Wednesday, June 25, 2008

Construction Loans At Small Banks Concern Regulators

According to the Wall Street Journal Property Report, regulators have grown concerned over the $280 billion in outstanding construction loans to condo developers and home builders sitting on small banks' balance sheets.  Of particular concern is the practice of putting interest that will be paid into an "interest reserve" and then paying themselves out of the reserve until the loan becomes due or the property generates cash flow, thus masking potential problems with the loans until they blow up.  The FDIC is on alert for banks that are not coming clean about problem loans.  A potential hint that a bank has been using interest reserves to hide delinquencies is a large jump in the percent of nonaccruing loans from one quarter to the next without any prior buildup in the percent of delinquent loans.  The banks draw from the interest reserve until the reserve runs out and then they must reclassify the loan as nonacrruing, without ever noting that it was delinquent.  For example, ANB Financial, the failed Bentonville, Ark bank had 2.8% of loans delinquent in the fourth quarter of 2007 followed by 39.6% of nonaccruing loans in the first quarter of 2008.  The ironically titled Integrity Bank had 13.5% delinquent loans in the fourth quarter of 2007 followed by 35.1% nonaccruing loans in the first quarter of 2008.  Integrity Bank has stopped using interest reserves on loans used only for purchasing land without immediate plans for construction and loans on projects that have been delayed or abandoned.  Well, that's a relief.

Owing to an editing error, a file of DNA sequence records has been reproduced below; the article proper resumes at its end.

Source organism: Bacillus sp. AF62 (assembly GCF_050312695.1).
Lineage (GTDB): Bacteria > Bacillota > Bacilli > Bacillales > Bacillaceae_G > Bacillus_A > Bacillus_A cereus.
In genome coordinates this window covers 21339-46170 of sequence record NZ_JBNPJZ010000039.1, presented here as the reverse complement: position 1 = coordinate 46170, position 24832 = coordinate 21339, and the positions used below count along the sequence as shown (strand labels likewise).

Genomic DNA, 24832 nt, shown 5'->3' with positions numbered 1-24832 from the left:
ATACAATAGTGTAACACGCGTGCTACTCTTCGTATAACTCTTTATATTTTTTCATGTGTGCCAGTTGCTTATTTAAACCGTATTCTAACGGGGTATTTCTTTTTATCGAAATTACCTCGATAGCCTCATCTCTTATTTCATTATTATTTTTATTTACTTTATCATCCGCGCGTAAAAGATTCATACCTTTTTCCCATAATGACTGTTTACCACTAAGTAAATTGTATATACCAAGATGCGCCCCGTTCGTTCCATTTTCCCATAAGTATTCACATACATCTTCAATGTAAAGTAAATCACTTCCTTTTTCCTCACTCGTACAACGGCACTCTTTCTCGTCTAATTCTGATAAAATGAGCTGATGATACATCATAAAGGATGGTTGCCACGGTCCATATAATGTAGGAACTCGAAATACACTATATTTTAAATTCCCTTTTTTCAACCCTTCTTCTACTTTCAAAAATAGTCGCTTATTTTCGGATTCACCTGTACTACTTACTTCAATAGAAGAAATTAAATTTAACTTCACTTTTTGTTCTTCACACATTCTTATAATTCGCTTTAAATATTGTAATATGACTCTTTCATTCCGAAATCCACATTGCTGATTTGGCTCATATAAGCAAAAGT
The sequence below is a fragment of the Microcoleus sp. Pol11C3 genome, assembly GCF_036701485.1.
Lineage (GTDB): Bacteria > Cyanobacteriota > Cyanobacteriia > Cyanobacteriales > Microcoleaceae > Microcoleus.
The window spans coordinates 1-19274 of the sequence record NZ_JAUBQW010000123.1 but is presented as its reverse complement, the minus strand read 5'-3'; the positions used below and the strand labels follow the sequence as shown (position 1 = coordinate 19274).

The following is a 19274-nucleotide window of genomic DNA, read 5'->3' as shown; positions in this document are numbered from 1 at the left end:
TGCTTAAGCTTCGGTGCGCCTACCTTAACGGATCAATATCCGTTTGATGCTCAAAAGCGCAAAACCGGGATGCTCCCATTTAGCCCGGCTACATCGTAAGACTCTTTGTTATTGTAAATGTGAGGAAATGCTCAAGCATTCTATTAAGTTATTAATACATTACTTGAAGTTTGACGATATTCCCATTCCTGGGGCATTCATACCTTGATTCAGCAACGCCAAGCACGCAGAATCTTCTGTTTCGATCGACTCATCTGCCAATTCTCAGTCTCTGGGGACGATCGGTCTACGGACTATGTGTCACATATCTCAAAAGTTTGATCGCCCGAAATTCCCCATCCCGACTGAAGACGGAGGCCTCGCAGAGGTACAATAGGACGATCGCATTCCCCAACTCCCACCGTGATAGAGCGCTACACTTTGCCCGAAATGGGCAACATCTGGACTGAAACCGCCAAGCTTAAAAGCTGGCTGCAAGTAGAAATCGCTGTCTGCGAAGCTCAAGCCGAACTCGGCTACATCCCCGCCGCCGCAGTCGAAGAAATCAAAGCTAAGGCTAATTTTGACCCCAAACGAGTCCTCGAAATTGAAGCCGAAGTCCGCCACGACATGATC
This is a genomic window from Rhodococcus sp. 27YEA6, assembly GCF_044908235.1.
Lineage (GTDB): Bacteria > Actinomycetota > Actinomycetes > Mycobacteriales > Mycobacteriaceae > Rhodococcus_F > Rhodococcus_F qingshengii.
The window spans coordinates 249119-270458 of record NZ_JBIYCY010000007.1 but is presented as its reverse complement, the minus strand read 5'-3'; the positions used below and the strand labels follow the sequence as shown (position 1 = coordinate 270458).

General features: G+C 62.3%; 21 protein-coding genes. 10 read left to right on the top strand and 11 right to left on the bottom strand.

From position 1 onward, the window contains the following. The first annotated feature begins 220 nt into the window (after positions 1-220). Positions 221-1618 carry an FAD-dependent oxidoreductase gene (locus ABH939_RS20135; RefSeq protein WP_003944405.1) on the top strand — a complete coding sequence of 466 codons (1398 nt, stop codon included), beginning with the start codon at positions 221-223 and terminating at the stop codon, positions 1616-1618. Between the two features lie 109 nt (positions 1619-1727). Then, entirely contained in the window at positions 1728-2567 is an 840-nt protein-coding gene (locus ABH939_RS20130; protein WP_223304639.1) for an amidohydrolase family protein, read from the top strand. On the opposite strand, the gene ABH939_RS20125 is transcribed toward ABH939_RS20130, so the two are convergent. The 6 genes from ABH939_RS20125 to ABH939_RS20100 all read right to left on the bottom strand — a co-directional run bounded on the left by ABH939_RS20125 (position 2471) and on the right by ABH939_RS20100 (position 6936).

It is very interesting that banking practices that have more than likely been business as usual for years can be used to mask potential problems during a major downturn.  I'm certainly not a bank accounting expert but I can see how using interest reserves was viewed as a perfectly reasonable practice when delinquency rates and default rates were low.  Unfortunately, when lax lending standards finally caught up with the industry, it became yet another loophole that banks could utilize to delay reporting the inevitable.  It is practices like these that have investors terrified and lead to suspicion about what other surprises are lurking on bank balance sheets. 

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